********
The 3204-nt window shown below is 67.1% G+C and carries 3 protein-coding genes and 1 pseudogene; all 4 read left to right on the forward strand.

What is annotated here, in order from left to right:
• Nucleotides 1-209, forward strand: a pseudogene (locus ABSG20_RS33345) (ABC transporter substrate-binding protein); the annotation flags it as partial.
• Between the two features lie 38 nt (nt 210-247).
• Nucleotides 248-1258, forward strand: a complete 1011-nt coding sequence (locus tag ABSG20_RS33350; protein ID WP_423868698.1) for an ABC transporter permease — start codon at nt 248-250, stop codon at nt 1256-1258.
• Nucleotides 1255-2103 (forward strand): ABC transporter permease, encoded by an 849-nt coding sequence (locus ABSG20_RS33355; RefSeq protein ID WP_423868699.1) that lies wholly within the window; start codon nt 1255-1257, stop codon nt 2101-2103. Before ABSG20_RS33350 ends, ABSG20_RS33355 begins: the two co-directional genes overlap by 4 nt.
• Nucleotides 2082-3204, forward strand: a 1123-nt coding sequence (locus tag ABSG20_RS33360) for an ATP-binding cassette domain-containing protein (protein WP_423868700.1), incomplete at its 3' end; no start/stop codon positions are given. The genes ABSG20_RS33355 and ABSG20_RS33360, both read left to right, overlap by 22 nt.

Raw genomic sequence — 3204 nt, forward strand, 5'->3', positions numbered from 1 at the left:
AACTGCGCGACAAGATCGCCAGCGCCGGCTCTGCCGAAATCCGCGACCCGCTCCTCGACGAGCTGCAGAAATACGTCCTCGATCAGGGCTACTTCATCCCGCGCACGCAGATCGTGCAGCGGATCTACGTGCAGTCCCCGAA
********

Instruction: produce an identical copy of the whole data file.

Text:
The 3204-nt window shown below is 67.1% G+C and carries 3 protein-coding genes and 1 pseudogene; all 4 read left to right on the forward strand.

What is annotated here, in order from left to right:
• Nucleotides 1-209, forward strand: a pseudogene (locus ABSG20_RS33345) (ABC transporter substrate-binding protein); the annotation flags it as partial.
• Between the two features lie 38 nt (nt 210-247).
• Nucleotides 248-1258, forward strand: a complete 1011-nt coding sequence (locus tag ABSG20_RS33350; protein ID WP_423868698.1) for an ABC transporter permease — start codon at nt 248-250, stop codon at nt 1256-1258.
• Nucleotides 1255-2103 (forward strand): ABC transporter permease, encoded by an 849-nt coding sequence (locus ABSG20_RS33355; RefSeq protein ID WP_423868699.1) that lies wholly within the window; start codon nt 1255-1257, stop codon nt 2101-2103. Before ABSG20_RS33350 ends, ABSG20_RS33355 begins: the two co-directional genes overlap by 4 nt.
• Nucleotides 2082-3204, forward strand: a 1123-nt coding sequence (locus tag ABSG20_RS33360) for an ATP-binding cassette domain-containing protein (protein WP_423868700.1), incomplete at its 3' end; no start/stop codon positions are given. The genes ABSG20_RS33355 and ABSG20_RS33360, both read left to right, overlap by 22 nt.

Raw genomic sequence — 3204 nt, forward strand, 5'->3', positions numbered from 1 at the left:
AACTGCGCGACAAGATCGCCAGCGCCGGCTCTGCCGAAATCCGCGACCCGCTCCTCGACGAGCTGCAGAAATACGTCCTCGATCAGGGCTACTTCATCCCGCGCACGCAGATCGTGCAGCGGATCTACGTGCAGTCCCCGAA